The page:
chapter  2
28 Pages

Shostakovich, Old Believers and New Minimalists

ByAlexander Ivashkin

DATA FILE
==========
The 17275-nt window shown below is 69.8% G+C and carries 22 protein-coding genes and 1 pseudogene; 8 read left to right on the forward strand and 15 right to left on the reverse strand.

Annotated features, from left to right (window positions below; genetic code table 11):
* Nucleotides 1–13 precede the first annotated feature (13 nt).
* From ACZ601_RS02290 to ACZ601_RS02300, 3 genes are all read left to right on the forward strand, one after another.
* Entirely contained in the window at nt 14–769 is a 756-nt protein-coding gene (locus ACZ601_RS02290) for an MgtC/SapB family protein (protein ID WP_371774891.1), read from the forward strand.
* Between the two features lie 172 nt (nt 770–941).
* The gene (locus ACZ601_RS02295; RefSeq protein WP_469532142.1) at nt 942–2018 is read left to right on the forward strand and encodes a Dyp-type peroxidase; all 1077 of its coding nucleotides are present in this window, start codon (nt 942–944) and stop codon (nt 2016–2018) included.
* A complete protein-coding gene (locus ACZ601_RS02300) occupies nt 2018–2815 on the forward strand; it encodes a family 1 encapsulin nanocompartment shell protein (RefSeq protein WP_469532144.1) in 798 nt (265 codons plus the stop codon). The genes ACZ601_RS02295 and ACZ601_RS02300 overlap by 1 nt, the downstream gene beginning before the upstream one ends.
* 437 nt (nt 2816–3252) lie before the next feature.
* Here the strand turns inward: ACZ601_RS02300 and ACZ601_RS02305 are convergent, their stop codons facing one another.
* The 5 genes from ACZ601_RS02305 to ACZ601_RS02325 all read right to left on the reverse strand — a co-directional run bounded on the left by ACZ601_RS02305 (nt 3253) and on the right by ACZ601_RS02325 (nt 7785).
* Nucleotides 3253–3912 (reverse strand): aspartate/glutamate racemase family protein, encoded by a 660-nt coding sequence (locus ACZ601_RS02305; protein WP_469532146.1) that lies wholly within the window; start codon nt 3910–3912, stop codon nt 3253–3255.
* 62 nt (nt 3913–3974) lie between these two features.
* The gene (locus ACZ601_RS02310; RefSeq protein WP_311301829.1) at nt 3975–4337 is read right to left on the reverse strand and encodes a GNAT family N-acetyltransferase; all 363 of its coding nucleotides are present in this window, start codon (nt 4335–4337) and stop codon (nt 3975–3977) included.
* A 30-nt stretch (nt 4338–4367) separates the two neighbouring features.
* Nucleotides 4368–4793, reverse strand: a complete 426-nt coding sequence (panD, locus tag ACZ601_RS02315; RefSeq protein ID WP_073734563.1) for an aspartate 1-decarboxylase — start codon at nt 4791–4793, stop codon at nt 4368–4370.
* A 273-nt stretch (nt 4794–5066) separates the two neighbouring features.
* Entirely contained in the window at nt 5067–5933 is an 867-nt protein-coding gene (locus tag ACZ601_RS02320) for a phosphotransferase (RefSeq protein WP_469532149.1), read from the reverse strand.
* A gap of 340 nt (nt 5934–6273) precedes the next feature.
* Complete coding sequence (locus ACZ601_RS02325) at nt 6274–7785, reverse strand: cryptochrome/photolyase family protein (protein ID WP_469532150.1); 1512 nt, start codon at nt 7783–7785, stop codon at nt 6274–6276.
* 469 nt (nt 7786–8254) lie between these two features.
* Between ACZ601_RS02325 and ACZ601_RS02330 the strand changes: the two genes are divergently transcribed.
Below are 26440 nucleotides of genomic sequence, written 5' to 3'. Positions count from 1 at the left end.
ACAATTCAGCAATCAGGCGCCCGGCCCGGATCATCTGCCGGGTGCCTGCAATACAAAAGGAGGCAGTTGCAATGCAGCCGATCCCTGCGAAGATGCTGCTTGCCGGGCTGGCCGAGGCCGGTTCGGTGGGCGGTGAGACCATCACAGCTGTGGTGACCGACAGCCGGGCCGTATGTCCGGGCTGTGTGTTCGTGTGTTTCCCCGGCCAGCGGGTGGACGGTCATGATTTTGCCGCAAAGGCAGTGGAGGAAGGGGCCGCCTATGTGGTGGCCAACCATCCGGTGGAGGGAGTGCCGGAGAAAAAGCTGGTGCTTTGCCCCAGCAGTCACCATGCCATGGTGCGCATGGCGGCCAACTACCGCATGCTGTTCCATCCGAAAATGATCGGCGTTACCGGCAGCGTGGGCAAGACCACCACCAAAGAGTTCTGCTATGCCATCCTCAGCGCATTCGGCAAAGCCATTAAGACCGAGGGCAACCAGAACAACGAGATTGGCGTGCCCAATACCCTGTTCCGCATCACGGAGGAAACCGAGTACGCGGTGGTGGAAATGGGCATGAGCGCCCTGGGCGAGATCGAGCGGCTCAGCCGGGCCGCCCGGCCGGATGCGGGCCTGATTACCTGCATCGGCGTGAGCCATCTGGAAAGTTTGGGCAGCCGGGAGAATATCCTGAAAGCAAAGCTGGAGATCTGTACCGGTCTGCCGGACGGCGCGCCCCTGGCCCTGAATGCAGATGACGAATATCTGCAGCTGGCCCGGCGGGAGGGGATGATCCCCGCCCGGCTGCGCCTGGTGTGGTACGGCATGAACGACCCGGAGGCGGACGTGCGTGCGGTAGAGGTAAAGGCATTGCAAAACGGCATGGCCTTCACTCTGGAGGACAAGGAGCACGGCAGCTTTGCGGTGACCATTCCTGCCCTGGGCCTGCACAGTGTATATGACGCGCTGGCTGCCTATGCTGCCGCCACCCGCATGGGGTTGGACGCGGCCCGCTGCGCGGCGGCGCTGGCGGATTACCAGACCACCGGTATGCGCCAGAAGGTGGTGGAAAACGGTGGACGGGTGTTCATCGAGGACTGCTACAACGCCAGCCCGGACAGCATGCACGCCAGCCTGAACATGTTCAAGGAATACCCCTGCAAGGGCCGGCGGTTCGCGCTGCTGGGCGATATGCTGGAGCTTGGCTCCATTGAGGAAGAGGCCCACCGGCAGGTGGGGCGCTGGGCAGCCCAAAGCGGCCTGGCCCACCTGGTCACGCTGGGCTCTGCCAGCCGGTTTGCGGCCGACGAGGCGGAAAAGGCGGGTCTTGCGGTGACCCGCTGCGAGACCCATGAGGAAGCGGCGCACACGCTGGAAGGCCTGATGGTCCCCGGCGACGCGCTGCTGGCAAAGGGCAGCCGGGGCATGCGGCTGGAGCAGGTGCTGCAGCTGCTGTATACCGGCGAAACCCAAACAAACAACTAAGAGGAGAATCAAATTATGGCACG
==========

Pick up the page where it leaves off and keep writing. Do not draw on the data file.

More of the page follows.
The first two decades of the Soviet era saw deep and extraordinary changes in power, ideology and culture. Social-cultural mythology of the 1920s is obviously mirrored in the first opera by Dmitri Shostakovich, The Nose one of the most outstanding examples of Soviet absurdism. Different things were happening with Soviet Eros in the time preceding Stalin's dethronement, when Soviet citizens were young and full of sexuality, albeit draped with ideological clothes in order to sublimate mass energy into social collectivism. In the early Soviet post-war situation of total devastation people usually had no choice but to move into communal barracks akin to hen-coops. Judging Shostakovich's creativity from the intellectual and ethical point of view, The Nose and the first, 1930s, edition of Lady Macbeth would seem to be the works of the composer most incompatible with the moral outlook of the dismal and short-lived Soviet Civilization.